Hyderabad, like Nagoya, are places that are trying to rise to the occasion.
Japan, India, South Korea... We are in the right spot for United Nations conferences. This CBD is one I am particularly interested in, as it attempts to deal with biological diversity, and that included all kinds of important issues about food and food safety. I hope Asia can do better.
My own personal concern was always food - we eat some plants and rely on the farmers to save seeds. We need a lot of variety of seeds to keep our main foods healthy, and make sure that they are easy to grow. Some of the seeds may not be commercially interesting, but they still need to be farmed or kept growing or kept safe from developers who prefer to pave over everything with asphalt and concrete. Such seeds are part of what CBD is trying to protect. Biological diversity for food crops means caring for regions that have the wild varieties, the related species, the insects and the birds and everything that makes our wheat and rice and corn and green veggies 菜 and all kinds of wonderful, nutritious crops alive...
Now, increasingly most of our major food comes from biotech companies like Monsanto, that have patents on genetically modified crops, GMOs. The focus is not on diversity, not on wild varieties. BASF and Bayer and Monsanto are promoting the type of monoculture crops that are more like the Armstrong bicycle racers. Yes, you win, but there are all kinds of side effects (cancer, death). No variety, just a "win" for the strongest. But for biological diversity to work, we need a number of others to thrive. They may not have the most superior yield, but they are strong in other areas...
The genetically modified organisms are dealt with at the UN level at this convention, the Convention of Biological Diversity. It is called CBD. It tries to protect all kinds of plants from getting extinct, or getting contaminated by GMOs. CBD was designed to deal with living organisms, just like the more famous UN body for climate change was supposed to deal with CO2 and other dangerous, man-made gasses...
Except, the main country that is in fact promoting GMOs, the United States, is not "a Party" to the Convention. The United States does not to agree with anything that is decided at the UN level, regarding food crops, or any other organisms (be it dolphins, whales, rice, wheat, cotton...) so others - especially African or Asian countries, are very active at CBD conferences. Just like the United States is not "a Party" to the climate change negotiations.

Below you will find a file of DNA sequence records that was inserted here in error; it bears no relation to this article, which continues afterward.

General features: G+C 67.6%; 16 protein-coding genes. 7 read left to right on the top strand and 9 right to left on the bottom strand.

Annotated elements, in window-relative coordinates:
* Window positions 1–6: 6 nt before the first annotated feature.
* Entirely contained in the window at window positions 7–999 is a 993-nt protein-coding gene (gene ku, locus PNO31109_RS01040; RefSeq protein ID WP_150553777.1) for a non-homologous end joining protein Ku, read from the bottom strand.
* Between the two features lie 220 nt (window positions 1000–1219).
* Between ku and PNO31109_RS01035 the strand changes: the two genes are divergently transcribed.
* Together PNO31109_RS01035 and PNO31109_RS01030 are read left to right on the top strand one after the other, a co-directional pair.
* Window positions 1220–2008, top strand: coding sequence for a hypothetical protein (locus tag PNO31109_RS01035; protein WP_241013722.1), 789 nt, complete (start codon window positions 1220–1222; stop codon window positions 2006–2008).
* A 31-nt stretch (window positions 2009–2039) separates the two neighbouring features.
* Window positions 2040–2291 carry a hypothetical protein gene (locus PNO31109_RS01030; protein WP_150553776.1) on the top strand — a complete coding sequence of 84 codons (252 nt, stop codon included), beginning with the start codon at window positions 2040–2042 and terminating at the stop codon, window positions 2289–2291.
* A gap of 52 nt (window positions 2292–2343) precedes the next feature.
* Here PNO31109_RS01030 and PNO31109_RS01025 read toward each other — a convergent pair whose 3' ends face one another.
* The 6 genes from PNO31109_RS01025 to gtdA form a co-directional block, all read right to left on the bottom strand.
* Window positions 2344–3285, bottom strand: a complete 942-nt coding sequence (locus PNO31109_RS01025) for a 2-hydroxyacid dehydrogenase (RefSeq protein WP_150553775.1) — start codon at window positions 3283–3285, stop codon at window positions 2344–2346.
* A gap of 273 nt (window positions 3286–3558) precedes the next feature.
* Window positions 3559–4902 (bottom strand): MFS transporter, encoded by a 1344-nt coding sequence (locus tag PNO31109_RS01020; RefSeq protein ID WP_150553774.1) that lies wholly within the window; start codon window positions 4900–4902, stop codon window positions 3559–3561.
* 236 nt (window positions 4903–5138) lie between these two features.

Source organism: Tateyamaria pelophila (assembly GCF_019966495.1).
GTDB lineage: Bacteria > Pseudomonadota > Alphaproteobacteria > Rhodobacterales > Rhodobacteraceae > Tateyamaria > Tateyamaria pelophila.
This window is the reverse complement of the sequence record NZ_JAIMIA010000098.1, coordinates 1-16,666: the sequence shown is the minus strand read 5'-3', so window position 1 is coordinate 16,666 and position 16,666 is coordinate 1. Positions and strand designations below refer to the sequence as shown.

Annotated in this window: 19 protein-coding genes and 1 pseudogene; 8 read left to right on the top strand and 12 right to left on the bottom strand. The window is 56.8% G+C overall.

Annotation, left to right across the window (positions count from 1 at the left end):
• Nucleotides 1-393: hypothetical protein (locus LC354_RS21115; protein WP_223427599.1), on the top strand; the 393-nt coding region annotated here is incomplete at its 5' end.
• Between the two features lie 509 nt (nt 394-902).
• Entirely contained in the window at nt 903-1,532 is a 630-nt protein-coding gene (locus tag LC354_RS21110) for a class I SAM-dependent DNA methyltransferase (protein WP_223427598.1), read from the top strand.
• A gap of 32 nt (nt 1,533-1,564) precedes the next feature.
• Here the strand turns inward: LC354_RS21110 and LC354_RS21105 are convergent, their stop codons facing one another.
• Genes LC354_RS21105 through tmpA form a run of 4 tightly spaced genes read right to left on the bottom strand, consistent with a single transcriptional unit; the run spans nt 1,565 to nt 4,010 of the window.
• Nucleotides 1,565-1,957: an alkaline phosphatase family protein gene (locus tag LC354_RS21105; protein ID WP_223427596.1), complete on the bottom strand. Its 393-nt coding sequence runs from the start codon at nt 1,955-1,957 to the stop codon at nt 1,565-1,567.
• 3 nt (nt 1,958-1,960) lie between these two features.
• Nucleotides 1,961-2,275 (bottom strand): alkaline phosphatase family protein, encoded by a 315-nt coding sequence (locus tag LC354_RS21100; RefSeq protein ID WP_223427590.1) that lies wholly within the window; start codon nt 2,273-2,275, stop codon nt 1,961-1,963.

Image from IPS - India to Conserve Biodiversity at Grassroots
- India’s National Biodiversity Authority (NBA) is actively promoting decentralised grassroots livelihoods as the best way to conserve biodiversity as mandated by the Nagoya Protocol on access and benefit sharing (ABS).
On Tuesday, Indian Prime Minister Manmohan Singh had announced at the 11th Conference of Parties (COP 11) to the Convention on Biological Diversity (CBD) India’s ratification of the Nagoya Protocol, and pledged 50 million dollars for national biodiversity conservation efforts.
At the 2010 meeting of the CBD in Nagoya, Japan, the parties had agreed to halve by 2020 the rate of habitat loss, restore degraded ecosystems and work to prevent the extinction of threatened species.
But, finding the hundreds of billions of dollars needed to achieve the 20 ‘Aichi Targets’ of the protocol has proved problematic and so far dominated the COP 11 deliberations running in this south Indian city from Oct. 8 to 19, with over 174 countries participating.
If you have read this far, thanks a lot.
I'm sorry, but it is complicated. If you try to understand what is going on with the convention about climate change, well, this matter of saving biological diversity is not easier. So, for the past 10 or so years, I have made some effort to keep up-to-date.
Except, I didn't make it to Hyderabad in 2012. I had to go to Bucharest, Romania instead for another UN convention, the Ramsar, about wetlands... But a delegation of my esteemed colleagues from Consumers Union of Japan went... And came back, with lots of stories... Holding a huge conference in a developing country - there are issues. Like power outages, that India had promised that the distinguished delegated would not experience. Like huge amounts of garbage, that said delegates take for granted will somehow magically disappear... (Does not happen)
Hyderabad made every effort to successfully host the 11th Conference of the Parties (COP11) and the 6th Meeting of the Parties (MOP6) and a lot of issues were covered. Here is what we posted over at Consumers Union of Japan (NGO/NPO founded in 1969, that you could all support by paying only 7,000 yen to become a member).
Highlights From The Negotiations In Hyderabad About Biological DiversityUpdates about GMOs from the Convention of Biological Diversity
It is not always easy to follow the details of the discussions and negotiations of international agreements… Media pays scant attention or ignores important concerns. Governments provide a massive amount of information but it is not easy to find or digest. Fortunately, NGOs are usually present both in the conference hall and in the corridors. For the current round of negotiations in Hyderabad, India, groups like CBD Alliance publish a newsletter called ECO with easy-to-understand updates.
Here are some highlights:
For the initial meeting, MOP6, many worried that the so-called Roadmap about genetically modified organisms would not be endorsed. This Roadmap deals with risk assessment, to make sure that countries know what they are getting into if they import certain GMOs that may disturb or pose a threat to their local biological diversity. Without proper risk assessment, countries will not have the tools necessary to take into account recent developments in risk research.